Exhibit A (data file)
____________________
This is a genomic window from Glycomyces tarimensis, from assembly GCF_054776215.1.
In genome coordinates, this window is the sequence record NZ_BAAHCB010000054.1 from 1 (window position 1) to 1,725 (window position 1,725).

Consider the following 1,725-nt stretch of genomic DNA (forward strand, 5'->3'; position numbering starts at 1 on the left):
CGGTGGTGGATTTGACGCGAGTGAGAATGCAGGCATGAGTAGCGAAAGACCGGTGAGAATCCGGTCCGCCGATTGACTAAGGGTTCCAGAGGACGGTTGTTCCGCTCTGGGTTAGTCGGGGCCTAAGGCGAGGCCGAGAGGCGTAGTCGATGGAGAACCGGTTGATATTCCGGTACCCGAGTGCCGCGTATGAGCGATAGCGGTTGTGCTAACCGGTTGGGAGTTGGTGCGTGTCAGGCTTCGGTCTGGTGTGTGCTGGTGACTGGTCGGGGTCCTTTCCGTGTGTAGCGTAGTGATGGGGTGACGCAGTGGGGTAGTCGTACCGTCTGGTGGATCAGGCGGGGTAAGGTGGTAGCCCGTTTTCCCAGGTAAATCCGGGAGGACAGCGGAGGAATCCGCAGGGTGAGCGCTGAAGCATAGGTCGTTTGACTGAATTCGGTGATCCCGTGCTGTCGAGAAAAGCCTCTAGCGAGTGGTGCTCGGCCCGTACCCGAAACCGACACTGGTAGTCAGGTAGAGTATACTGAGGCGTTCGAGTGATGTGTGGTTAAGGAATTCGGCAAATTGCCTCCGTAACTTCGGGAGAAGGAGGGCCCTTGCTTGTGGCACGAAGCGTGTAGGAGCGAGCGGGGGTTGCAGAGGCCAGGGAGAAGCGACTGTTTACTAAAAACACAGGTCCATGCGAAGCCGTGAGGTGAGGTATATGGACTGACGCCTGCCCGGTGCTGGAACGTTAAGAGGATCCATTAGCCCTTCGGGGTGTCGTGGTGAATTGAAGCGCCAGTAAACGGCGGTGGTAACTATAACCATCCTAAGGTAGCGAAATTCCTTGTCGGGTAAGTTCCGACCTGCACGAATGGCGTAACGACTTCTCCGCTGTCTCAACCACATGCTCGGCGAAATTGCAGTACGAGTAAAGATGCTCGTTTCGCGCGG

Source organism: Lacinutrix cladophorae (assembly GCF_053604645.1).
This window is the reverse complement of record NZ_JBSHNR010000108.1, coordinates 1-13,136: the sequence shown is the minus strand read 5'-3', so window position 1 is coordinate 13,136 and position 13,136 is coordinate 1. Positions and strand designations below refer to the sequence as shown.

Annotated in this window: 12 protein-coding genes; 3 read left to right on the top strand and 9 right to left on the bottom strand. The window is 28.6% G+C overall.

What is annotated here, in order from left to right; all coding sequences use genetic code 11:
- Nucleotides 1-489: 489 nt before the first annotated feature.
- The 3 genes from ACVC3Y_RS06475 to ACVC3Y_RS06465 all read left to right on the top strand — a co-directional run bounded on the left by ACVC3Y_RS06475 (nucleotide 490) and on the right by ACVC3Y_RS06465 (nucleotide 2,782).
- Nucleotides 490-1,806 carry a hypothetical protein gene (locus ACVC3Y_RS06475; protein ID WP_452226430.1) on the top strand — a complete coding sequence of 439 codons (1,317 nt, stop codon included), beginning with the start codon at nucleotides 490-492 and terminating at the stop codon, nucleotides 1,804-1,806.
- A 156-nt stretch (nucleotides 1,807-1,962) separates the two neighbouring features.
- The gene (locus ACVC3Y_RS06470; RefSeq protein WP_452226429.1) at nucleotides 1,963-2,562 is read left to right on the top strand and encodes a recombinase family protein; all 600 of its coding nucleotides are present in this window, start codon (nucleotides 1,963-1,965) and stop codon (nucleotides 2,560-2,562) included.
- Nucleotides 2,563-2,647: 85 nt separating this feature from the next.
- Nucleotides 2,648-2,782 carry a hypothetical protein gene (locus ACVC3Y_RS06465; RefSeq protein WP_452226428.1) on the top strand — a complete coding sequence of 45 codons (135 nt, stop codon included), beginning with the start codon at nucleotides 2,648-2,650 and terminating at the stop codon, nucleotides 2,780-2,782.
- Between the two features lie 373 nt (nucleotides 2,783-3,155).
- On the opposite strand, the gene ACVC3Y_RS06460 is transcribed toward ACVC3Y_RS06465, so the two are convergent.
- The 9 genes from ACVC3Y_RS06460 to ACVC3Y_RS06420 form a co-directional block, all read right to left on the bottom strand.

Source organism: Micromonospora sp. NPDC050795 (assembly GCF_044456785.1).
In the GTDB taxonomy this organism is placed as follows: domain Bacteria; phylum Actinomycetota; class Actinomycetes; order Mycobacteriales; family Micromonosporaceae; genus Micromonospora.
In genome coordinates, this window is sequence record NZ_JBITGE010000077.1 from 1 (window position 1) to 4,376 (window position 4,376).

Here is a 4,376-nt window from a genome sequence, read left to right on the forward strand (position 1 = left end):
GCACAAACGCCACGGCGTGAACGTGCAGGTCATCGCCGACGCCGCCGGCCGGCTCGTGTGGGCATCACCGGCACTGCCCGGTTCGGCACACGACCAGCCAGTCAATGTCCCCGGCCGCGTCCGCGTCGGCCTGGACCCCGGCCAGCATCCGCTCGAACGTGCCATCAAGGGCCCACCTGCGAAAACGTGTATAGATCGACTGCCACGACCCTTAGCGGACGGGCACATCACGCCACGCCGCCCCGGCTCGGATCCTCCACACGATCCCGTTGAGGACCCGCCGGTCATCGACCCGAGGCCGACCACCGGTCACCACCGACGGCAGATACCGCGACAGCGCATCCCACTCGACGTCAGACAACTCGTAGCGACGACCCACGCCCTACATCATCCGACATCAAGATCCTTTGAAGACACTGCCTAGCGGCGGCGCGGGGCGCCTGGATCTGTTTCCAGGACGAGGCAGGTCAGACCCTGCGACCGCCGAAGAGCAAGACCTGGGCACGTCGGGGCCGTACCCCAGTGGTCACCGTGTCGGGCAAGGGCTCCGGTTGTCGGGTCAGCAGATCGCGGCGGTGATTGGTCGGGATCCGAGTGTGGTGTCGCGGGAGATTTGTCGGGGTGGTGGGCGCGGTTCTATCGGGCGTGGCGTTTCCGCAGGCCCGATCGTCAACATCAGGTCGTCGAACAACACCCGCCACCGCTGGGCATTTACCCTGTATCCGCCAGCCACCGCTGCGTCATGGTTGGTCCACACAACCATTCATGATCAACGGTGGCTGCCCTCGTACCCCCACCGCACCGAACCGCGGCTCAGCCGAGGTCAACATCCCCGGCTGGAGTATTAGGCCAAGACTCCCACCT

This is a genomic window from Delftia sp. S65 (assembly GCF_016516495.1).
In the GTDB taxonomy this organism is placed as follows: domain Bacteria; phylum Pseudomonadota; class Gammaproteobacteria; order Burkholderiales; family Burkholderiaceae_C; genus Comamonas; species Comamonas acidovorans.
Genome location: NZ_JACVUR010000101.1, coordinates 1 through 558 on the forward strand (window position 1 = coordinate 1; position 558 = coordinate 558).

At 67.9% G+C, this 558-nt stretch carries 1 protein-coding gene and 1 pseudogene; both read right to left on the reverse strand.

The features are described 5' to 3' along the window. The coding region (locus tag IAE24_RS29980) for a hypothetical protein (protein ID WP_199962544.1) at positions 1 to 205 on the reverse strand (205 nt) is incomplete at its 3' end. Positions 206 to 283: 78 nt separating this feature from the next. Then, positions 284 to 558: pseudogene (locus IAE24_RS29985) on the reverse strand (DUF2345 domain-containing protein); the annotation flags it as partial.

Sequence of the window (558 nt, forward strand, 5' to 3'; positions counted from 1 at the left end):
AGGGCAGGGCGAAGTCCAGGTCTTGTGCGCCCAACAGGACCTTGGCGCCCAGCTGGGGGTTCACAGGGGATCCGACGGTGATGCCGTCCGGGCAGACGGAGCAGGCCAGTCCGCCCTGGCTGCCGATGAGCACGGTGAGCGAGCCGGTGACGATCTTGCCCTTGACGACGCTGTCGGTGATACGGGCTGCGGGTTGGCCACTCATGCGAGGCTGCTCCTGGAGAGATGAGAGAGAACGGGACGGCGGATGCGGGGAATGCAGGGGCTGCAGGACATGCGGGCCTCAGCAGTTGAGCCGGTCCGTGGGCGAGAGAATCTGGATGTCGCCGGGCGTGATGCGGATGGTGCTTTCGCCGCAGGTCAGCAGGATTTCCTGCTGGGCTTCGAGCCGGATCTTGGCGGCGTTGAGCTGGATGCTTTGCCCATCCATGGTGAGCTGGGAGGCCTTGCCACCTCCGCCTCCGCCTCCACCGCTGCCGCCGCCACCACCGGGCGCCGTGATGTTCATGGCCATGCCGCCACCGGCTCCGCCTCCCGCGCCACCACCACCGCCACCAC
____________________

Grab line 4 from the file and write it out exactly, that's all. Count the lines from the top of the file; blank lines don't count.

CGGTGGTGGATTTGACGCGAGTGAGAATGCAGGCATGAGTAGCGAAAGACCGGTGAGAATCCGGTCCGCCGATTGACTAAGGGTTCCAGAGGACGGTTGTTCCGCTCTGGGTTAGTCGGGGCCTAAGGCGAGGCCGAGAGGCGTAGTCGATGGAGAACCGGTTGATATTCCGGTACCCGAGTGCCGCGTATGAGCGATAGCGGTTGTGCTAACCGGTTGGGAGTTGGTGCGTGTCAGGCTTCGGTCTGGTGTGTGCTGGTGACTGGTCGGGGTCCTTTCCGTGTGTAGCGTAGTGATGGGGTGACGCAGTGGGGTAGTCGTACCGTCTGGTGGATCAGGCGGGGTAAGGTGGTAGCCCGTTTTCCCAGGTAAATCCGGGAGGACAGCGGAGGAATCCGCAGGGTGAGCGCTGAAGCATAGGTCGTTTGACTGAATTCGGTGATCCCGTGCTGTCGAGAAAAGCCTCTAGCGAGTGGTGCTCGGCCCGTACCCGAAACCGACACTGGTAGTCAGGTAGAGTATACTGAGGCGTTCGAGTGATGTGTGGTTAAGGAATTCGGCAAATTGCCTCCGTAACTTCGGGAGAAGGAGGGCCCTTGCTTGTGGCACGAAGCGTGTAGGAGCGAGCGGGGGTTGCAGAGGCCAGGGAGAAGCGACTGTTTACTAAAAACACAGGTCCATGCGAAGCCGTGAGGTGAGGTATATGGACTGACGCCTGCCCGGTGCTGGAACGTTAAGAGGATCCATTAGCCCTTCGGGGTGTCGTGGTGAATTGAAGCGCCAGTAAACGGCGGTGGTAACTATAACCATCCTAAGGTAGCGAAATTCCTTGTCGGGTAAGTTCCGACCTGCACGAATGGCGTAACGACTTCTCCGCTGTCTCAACCACATGCTCGGCGAAATTGCAGTACGAGTAAAGATGCTCGTTTCGCGCGG